We have reviewed the evidence in the record and conclude that the tax court’s decision is supported by the evidence as a whole.  Bartsh’s testimony, the 1099s, the IRS notice of deficiency, the Edina Couriers accounts payable summary from 2001, and the individual settlement/activity reports from Edina Couriers from 2000 and 2001 all support the tax court’s conclusion that Byers actually received the amount of income reflected in the IRS notice of deficiency. 

Byers also claims that the tax court made a procedural error when it denied his motion to remove the judge from the case.  He claims the judge was biased because of a comment made by the presiding judge while sitting on Byers’ wife’s case.  The Supreme Court has said:

[O]pinions formed by the judge on the basis of facts introduced or events occurring in the course of the current proceedings, or of prior proceedings, do not constitute a basis for a bias or partiality motion unless they display a deep-seated favoritism or antagonism that would make fair judgment impossible.   Thus, judicial remarks during the course of a trial that are critical or disapproving of, or even hostile to, counsel, the parties, or their cases, ordinarily do not support a bias or partiality challenge.

 

Liteky v. United States, 510 U.S. 540, 555 (1994); cf. State v. Mems, 708 N.W.2d 526, 533 (Minn. 2006) (“Prior adverse rulings by a judge, without more, do not constitute judicial bias.”). 

The record includes a transcript of the hearing in Byers’ wife’s case,[2] which indicates that, after Byers’ wife gave the tax court an untimely motion to quash a subpoena, the court said:

[T]he [subpoenaed] books and records of the bakery would show what had been paid out or not paid out * * * so I’m * * * not terribly sympathetic because you and your husband have the means to prove your case, and you’ve chosen and Mr. Byers has chosen not to appear.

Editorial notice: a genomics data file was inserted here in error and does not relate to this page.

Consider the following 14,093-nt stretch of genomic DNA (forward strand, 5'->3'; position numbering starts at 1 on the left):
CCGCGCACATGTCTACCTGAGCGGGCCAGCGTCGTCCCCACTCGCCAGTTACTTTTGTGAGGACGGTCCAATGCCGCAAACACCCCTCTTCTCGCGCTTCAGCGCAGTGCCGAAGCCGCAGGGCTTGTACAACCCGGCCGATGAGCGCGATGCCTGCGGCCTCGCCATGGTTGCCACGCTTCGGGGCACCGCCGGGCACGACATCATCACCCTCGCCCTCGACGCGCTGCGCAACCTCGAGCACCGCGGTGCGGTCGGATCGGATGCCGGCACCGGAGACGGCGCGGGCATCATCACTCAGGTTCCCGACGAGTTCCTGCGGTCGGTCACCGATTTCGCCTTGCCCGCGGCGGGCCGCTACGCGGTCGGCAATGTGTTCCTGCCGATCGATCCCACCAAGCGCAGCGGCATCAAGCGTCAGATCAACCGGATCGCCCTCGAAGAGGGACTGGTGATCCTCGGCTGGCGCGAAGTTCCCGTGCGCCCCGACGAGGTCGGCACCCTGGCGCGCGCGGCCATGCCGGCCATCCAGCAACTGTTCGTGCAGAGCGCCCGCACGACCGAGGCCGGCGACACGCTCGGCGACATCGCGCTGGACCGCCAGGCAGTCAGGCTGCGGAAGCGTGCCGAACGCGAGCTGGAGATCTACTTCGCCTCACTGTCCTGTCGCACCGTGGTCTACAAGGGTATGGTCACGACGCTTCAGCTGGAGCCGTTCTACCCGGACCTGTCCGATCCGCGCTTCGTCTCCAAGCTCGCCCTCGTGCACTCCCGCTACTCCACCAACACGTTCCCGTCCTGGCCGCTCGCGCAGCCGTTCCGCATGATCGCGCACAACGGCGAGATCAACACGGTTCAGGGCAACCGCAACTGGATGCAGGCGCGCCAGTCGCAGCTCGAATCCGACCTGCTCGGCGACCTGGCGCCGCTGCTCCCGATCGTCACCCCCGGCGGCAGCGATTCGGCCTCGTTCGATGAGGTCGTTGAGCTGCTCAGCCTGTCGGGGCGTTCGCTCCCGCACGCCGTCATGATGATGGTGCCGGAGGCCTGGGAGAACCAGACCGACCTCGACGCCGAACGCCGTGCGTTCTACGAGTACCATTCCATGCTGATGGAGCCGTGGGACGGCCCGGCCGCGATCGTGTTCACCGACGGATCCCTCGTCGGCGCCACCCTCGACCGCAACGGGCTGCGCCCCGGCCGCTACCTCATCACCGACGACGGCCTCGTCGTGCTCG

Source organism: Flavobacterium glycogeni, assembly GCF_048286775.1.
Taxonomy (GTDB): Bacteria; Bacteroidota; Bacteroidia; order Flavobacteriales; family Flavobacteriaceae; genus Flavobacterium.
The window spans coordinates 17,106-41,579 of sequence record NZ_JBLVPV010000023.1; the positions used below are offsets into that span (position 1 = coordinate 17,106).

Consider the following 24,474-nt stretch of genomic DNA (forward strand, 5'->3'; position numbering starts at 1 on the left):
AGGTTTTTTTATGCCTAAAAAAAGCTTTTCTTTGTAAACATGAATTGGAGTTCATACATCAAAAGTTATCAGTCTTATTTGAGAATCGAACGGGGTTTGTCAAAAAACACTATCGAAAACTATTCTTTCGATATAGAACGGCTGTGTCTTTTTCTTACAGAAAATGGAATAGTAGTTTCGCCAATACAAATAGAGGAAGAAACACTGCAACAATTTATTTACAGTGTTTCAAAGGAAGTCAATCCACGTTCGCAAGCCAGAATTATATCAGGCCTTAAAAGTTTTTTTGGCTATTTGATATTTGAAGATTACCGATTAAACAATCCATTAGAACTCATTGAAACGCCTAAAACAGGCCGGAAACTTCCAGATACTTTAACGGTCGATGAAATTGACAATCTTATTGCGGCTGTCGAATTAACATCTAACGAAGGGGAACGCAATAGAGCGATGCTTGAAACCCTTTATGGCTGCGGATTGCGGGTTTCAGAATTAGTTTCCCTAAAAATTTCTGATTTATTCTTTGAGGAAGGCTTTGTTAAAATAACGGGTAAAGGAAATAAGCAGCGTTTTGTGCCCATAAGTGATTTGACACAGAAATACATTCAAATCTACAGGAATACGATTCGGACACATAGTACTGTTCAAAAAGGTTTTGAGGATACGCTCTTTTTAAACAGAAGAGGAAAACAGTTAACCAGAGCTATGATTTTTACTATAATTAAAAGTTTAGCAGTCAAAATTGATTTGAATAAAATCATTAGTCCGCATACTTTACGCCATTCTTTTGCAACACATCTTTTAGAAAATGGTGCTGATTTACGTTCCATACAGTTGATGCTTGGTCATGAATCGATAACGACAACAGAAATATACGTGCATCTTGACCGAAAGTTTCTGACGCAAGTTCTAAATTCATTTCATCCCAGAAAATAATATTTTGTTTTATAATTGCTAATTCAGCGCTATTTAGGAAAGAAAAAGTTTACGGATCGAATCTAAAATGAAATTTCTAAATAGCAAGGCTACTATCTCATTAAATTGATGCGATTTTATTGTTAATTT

The tax court’s statement that it was “not terribly sympathetic” may indicate that it was “critical or disapproving” of Byers, but the statement did not “display a deep-seated favoritism or antagonism that would make fair judgment impossible.”  See Liteky, 510 U.S. at 555.  We therefore conclude that the statement does not indicate that the tax court judge was biased. 

Byers also argues that the judge was biased because she denied his request for a continuance.  Before the tax court denied Byers’ request for a continuance of the March 6 trial date, the tax court had already rescheduled numerous pretrial deadlines at Byers’ request.  According to the court, Byers “informed the Court, for the first time, that he had filed a federal tax appeal based upon the same tax years” only six days before trial.  Moreover, when the tax court inquired about the tax appeal, Byers admitted that it had been dismissed and that he was unable to verify that the case had been reinstated by the date of the trial.  Additionally, as the court noted, the commissioner “had witnesses ready, and was prepared to go to trial.”  Thus, we conclude that the tax court’s decision was not clearly erroneous.[3]   

Affirmed.

GILDEA, J., took no part in the consideration or decision of this case.



[1]           Because the tax court had inadvertently reversed the income figures on the 1099s for 2000 and 2001, the court also granted the motion in part to amend a finding of fact so that it reflected the appropriate amounts found on Byers’ 1099s. 

[2]           Byers’ wife received wages in 1996, 1997, and 1998, but did not file tax returns for those years.  Byers was subpoenaed to produce records in his wife’s case.  The records were from the Glen Lake Bakery, an entity that Byers owned and where Byers’ wife worked.

[3]           Because we have concluded that the tax court did not err when it denied Byers’ motion to remove the tax court judge, we need not address Byers’ argument that the tax court also erred when it denied his motion to have the chief judge reconsider the removal motion.